On the basis of existing scientific literature this report examines the potential risks for people who consume products of genetically modified (GM) plants. Taken into account are toxicity, the potential of causing cancer and food allergies, and the effects of consuming foreign DNA, including the DNA of antibiotic resistance genes. The report reaches the conclusion that in consuming food derived from GM plants approved in the EU and in the USA, the risk is in no way higher than in the consumption of food from conventionally grown plants. On the contrary, in some cases food from GM plants appears to be superior in respect to health.
Probably no discovery in plant sciences has had, in so short a time, such far reaching consequences on agriculture as the method reported in 1983 for the genetic modification of plants by means of gene technology. Only 20 years later, genetically modified varieties were grown on 55% of the global cultivation area of the soy bean, 11% of maize, 21% of cotton and 16% of rape seed, whereby the overall increase amounted to 12% in 2002 and to even 15%. in 2003. This clearly demonstrates that in agriculture the application of gene technology has been very successful economically. So far the genetic modifications focussed primarily on the generation of herbicide tolerant varieties for minimising harvest losses due to weeds, and the generation of insect resistant varieties to decrease losses from insect damage. More recent developments deal with protection against viral and fungal infections, the enhancement of tolerance towards dryness and salinity, the formation of male sterile plants for the generation of productive hybrids and the improvement of the nutritional quality of crop plants, e.g. by the modification of the fatty acid composition in oil seeds.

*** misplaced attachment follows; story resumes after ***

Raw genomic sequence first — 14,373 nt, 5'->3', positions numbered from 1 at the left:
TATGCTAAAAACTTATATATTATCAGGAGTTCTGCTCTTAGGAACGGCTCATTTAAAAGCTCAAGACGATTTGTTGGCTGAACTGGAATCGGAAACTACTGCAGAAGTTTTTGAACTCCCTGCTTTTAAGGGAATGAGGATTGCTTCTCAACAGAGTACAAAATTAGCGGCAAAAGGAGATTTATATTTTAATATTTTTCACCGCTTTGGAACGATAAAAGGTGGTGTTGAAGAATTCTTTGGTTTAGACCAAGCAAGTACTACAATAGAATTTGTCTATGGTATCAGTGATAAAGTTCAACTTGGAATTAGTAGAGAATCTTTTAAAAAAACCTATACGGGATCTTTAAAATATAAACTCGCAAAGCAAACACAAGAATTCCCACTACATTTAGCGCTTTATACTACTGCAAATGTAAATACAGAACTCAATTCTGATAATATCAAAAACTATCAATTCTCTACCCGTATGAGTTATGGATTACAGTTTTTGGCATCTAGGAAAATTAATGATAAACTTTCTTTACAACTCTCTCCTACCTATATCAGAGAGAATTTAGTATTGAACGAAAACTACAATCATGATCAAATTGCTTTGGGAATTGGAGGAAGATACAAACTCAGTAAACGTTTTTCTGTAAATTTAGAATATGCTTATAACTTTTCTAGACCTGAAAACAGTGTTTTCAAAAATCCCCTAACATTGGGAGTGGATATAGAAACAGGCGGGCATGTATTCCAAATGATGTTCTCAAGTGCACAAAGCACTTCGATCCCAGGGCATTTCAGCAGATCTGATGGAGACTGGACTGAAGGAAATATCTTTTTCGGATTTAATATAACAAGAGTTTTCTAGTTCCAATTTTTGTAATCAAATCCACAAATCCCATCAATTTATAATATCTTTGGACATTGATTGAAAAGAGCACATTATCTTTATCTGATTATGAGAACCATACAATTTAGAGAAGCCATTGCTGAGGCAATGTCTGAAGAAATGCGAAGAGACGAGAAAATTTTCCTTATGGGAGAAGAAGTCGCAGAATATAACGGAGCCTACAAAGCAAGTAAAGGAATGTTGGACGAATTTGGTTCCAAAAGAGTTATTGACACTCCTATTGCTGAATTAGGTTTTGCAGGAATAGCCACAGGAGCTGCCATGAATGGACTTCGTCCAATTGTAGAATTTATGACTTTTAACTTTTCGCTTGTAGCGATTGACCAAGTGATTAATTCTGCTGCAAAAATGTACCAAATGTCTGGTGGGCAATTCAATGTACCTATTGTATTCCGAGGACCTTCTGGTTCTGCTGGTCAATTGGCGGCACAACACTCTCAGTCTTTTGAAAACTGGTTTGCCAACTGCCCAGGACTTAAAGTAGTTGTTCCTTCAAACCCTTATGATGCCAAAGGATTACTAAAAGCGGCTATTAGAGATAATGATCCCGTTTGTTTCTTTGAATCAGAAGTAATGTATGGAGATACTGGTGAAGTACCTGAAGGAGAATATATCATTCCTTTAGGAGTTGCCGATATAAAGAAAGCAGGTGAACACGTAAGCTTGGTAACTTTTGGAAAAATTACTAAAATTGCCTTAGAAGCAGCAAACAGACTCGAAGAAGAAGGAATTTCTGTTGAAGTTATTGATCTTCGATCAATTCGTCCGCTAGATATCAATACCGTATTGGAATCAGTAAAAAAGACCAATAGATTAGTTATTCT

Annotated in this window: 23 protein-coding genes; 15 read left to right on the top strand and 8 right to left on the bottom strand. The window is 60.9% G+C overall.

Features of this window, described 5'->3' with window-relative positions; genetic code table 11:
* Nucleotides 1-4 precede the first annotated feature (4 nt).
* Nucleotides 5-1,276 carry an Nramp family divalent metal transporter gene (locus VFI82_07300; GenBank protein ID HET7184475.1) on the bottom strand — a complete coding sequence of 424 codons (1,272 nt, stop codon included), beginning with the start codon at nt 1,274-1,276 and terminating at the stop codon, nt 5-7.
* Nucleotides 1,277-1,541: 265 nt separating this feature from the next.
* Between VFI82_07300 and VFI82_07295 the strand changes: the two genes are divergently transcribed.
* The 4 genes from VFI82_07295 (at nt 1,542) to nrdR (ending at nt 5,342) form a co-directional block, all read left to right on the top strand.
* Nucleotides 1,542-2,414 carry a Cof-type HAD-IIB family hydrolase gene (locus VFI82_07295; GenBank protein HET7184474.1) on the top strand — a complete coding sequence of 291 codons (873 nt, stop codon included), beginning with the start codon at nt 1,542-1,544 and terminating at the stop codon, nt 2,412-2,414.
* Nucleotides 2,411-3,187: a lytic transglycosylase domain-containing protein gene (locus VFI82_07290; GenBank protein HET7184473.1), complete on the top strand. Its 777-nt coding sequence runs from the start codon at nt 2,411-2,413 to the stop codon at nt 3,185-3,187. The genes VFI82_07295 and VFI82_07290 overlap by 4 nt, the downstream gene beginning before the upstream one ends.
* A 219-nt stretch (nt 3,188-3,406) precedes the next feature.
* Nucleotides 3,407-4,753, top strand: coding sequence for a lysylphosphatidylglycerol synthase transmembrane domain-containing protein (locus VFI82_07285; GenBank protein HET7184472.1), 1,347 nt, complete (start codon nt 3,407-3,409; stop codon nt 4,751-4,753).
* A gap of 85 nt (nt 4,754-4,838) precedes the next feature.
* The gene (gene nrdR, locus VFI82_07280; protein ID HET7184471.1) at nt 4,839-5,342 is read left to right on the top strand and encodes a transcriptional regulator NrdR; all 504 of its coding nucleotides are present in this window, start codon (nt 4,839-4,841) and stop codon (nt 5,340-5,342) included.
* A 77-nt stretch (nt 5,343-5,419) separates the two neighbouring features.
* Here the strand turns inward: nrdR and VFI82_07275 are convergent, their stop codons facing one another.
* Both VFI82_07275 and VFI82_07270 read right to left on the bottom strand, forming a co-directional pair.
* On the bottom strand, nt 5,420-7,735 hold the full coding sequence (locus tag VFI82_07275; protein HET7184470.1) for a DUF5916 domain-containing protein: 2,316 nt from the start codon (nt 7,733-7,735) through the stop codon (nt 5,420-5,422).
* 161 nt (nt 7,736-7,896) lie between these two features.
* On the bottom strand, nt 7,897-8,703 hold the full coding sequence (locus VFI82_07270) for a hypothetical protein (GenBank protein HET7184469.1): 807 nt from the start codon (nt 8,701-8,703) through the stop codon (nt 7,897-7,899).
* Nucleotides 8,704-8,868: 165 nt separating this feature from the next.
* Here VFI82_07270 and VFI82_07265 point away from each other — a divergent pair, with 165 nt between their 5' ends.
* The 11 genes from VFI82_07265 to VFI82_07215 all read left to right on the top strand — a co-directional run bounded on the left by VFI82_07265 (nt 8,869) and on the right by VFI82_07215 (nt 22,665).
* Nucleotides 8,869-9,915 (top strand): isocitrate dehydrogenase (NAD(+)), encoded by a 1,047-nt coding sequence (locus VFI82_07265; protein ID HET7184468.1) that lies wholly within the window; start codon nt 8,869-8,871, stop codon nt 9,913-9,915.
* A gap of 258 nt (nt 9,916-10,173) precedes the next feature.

The campaigns of opponents of Green Biotechnology, such as for instance Greenpeace, have led to great anxiety among large parts of the population, by implying that food from genetically modified organisms (GMO) is a health hazard. “Organic” products are advertised as free from GMO, suggesting that they are especially healthy. The slightest trace of GMO resulting from the distribution of pollen in “organic” cultures, is termed genetic pollution and in some countries is regarded as a reason for damage claims.